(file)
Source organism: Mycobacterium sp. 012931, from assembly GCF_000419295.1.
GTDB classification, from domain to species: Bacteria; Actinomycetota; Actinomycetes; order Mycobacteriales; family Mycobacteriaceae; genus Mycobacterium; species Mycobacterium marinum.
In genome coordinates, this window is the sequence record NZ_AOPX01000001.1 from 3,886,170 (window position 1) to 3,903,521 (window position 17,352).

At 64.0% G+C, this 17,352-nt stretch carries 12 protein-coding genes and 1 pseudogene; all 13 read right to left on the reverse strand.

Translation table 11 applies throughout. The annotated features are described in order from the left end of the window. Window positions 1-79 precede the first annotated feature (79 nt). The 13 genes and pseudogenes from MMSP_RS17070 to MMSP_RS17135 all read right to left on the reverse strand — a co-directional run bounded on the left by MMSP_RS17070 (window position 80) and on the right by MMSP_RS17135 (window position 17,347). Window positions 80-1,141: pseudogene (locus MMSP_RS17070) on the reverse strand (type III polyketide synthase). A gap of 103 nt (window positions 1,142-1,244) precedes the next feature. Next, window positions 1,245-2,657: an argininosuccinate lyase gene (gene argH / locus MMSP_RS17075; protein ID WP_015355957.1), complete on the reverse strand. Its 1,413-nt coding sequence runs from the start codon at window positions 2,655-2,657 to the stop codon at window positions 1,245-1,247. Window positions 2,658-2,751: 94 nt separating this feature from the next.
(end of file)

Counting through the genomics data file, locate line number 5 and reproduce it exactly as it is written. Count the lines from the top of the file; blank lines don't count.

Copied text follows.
Translation table 11 applies throughout. The annotated features are described in order from the left end of the window. Window positions 1-79 precede the first annotated feature (79 nt). The 13 genes and pseudogenes from MMSP_RS17070 to MMSP_RS17135 all read right to left on the reverse strand — a co-directional run bounded on the left by MMSP_RS17070 (window position 80) and on the right by MMSP_RS17135 (window position 17,347). Window positions 80-1,141: pseudogene (locus MMSP_RS17070) on the reverse strand (type III polyketide synthase). A gap of 103 nt (window positions 1,142-1,244) precedes the next feature. Next, window positions 1,245-2,657: an argininosuccinate lyase gene (gene argH / locus MMSP_RS17075; protein ID WP_015355957.1), complete on the reverse strand. Its 1,413-nt coding sequence runs from the start codon at window positions 2,655-2,657 to the stop codon at window positions 1,245-1,247. Window positions 2,658-2,751: 94 nt separating this feature from the next.